The Latency metric measures how long your customers wait before they make another purchase. This is a critical metric in predictive marketing and a powerful way to measure the effectiveness of your marketing.  Use the date and segment filters at the top of the page to see how latency is influenced by specific campaigns and/or timeframes. (You can always download this data as a .csv file using the download icon.)

Using latency data to improve your marketing 

Understanding the latency period in your customer purchasing cycle can help you determine the best time to send emails to reconnect with your customers. These messages should include relevant recommendations and (where necessary) incentives offered at the optimal time. Instead of bombarding customers with “Buy more now!” messaging three days after they make a first purchase, latency data helps you create more strategic campaigns that are timed to drive purchasing behavior sooner and more often. For example, WhatCount’s Win Back Automators are informed by Latency data help to bring back the customers that are the highest churn risk based on their Latency score.

Common questions about Latency 

Question: How can I view specific group’s Latency?
Answer: Use the segment selector at the top of the page to filter data using segments you've built with the Segment Builder

Question: My latency seems higher than I think it should be. Why is that?
Answer: Latency is calculated based on when someone made a previous purchase. For example, you are looking at the last year's worth of data and the second time latency seems high. The data being used for this calculation is for all customers who made their second purchase in the last year and not their first and second purchase in the last year. So, someone’s first purchase could be outside of the year time frame. This can cause your latency numbers to seem higher, but it’s the true reflection of what your data reflects.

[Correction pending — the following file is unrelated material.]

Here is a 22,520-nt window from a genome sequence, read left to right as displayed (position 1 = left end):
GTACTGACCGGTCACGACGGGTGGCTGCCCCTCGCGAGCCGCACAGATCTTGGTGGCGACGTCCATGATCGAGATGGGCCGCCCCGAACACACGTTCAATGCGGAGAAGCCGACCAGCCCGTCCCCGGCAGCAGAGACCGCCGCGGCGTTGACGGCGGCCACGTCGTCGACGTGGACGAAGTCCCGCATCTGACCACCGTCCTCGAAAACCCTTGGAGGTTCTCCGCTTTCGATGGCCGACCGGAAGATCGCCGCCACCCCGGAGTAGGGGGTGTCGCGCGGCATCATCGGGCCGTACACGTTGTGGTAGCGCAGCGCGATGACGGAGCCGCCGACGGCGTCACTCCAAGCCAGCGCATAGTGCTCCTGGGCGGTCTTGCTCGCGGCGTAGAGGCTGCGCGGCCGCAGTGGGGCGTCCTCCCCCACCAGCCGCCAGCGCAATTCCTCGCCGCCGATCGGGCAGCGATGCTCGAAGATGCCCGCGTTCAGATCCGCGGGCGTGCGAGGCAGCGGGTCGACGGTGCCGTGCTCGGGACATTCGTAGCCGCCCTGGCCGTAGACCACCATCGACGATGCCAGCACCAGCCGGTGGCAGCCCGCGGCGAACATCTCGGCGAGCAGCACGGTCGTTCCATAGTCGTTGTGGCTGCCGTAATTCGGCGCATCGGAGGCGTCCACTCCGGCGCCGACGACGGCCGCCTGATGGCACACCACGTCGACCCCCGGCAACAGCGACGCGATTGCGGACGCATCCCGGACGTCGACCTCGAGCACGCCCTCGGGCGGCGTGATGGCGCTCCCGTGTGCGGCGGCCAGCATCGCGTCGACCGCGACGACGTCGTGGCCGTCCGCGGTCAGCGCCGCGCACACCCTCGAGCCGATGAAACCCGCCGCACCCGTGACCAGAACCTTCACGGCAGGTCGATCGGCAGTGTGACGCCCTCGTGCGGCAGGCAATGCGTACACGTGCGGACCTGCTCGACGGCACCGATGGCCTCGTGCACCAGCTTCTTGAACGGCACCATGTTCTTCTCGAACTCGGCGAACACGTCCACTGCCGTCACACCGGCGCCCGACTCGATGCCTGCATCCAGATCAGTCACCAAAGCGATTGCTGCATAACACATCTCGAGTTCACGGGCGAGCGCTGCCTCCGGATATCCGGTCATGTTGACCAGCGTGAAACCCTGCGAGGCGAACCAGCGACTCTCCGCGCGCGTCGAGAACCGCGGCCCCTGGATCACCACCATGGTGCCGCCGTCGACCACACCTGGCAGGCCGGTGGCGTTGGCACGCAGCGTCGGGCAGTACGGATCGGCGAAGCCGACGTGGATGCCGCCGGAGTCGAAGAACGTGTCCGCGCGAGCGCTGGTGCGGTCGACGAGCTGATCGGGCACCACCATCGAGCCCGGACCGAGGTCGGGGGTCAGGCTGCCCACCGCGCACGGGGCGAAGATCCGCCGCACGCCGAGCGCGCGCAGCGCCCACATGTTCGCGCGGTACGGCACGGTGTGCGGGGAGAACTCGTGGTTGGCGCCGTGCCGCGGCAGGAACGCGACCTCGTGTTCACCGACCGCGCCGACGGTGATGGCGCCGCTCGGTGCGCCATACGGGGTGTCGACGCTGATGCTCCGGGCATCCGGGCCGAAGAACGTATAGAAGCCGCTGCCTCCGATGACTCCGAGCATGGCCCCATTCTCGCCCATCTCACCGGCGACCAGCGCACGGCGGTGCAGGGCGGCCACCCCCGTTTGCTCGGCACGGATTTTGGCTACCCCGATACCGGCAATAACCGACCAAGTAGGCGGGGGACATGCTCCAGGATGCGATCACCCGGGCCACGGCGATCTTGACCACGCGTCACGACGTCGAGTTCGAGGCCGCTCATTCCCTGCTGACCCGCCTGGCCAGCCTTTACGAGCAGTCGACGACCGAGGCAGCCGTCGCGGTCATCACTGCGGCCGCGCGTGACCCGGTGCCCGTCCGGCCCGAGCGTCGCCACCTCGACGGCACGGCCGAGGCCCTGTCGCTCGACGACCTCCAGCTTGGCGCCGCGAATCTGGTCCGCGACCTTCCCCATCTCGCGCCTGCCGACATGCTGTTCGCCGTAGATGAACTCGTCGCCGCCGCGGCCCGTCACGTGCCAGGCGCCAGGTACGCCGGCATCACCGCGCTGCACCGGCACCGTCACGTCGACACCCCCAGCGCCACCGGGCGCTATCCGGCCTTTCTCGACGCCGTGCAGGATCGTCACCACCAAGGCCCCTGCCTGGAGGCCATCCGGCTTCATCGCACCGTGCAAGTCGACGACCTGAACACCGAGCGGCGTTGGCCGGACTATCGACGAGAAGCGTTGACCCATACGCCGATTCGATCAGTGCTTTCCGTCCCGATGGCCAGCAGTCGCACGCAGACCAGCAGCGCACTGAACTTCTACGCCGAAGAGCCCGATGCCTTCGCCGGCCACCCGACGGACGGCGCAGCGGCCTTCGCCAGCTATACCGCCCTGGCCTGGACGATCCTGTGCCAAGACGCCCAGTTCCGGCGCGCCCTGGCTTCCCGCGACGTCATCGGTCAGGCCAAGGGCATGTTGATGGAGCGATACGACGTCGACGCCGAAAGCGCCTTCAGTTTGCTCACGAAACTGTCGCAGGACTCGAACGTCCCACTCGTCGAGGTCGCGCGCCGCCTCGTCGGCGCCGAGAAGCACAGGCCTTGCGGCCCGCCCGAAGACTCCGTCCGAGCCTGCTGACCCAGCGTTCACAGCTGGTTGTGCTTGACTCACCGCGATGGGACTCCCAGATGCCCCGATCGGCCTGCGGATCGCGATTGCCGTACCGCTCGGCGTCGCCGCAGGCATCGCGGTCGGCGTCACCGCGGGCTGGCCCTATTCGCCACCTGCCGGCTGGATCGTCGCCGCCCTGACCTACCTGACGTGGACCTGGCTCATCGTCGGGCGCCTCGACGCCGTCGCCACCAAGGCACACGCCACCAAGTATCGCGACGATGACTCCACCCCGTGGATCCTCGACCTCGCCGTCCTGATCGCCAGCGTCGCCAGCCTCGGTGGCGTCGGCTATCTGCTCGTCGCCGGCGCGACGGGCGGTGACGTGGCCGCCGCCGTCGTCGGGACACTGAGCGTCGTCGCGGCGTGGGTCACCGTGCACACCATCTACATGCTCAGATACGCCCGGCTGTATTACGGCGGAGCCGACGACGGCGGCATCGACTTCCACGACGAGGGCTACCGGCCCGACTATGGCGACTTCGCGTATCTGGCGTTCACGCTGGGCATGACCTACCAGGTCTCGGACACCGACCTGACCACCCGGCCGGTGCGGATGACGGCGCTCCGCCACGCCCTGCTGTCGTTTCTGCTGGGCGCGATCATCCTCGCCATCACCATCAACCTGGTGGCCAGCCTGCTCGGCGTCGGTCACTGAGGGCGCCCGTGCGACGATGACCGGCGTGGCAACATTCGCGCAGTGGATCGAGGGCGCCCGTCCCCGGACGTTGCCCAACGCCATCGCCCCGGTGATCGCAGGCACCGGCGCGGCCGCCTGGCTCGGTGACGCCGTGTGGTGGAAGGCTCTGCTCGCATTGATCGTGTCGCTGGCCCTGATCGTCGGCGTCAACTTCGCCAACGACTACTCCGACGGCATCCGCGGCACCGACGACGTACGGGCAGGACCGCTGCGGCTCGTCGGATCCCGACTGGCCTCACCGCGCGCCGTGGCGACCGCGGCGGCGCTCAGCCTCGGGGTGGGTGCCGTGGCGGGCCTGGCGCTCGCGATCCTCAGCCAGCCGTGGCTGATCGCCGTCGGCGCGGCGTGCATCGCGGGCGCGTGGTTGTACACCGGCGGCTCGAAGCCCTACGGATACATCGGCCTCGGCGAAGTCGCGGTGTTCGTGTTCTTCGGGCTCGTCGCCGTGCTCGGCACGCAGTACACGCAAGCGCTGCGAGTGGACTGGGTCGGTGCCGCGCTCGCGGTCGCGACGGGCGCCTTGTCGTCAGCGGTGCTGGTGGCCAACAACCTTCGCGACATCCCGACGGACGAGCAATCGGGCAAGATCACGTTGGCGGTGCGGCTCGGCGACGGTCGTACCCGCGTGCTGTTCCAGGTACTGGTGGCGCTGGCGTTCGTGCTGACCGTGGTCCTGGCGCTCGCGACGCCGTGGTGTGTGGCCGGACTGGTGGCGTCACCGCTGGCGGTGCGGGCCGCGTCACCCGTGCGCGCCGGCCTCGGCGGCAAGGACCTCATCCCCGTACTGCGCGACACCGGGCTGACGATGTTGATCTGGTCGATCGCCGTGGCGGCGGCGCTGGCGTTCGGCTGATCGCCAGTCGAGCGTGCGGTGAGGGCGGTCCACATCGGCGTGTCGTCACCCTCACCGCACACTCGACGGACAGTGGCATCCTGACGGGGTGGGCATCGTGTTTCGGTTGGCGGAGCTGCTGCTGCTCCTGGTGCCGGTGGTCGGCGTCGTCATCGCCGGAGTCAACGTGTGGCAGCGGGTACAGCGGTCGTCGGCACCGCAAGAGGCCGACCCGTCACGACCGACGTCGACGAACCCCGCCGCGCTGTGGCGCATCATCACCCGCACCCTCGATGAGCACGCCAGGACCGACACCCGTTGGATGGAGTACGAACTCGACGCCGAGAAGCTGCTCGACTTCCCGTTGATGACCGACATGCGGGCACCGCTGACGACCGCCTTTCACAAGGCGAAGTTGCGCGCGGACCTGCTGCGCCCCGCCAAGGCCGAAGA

Question: Can you give me an examples of how I can analyze/use Latency data? 
Answer: Here are two examples of how you can use latency data:

  1. Build a segment to understand what the latency and buying habits of your best customers looks like.  Compare that with the buying habits of customers overall, and look for patterns among your most loyal or highest-spending customers—possibly by season or by product. Use that information to help identify your best customers early on, and create a campaign to help new customers become best customers. 
  2. Look for spikes in latency and work to change them. If four-time buyers are taking longer than three- or five+-time buyers, dig in and figure out why. Give extra attention to those customers; get creative trying to resolve the delay!
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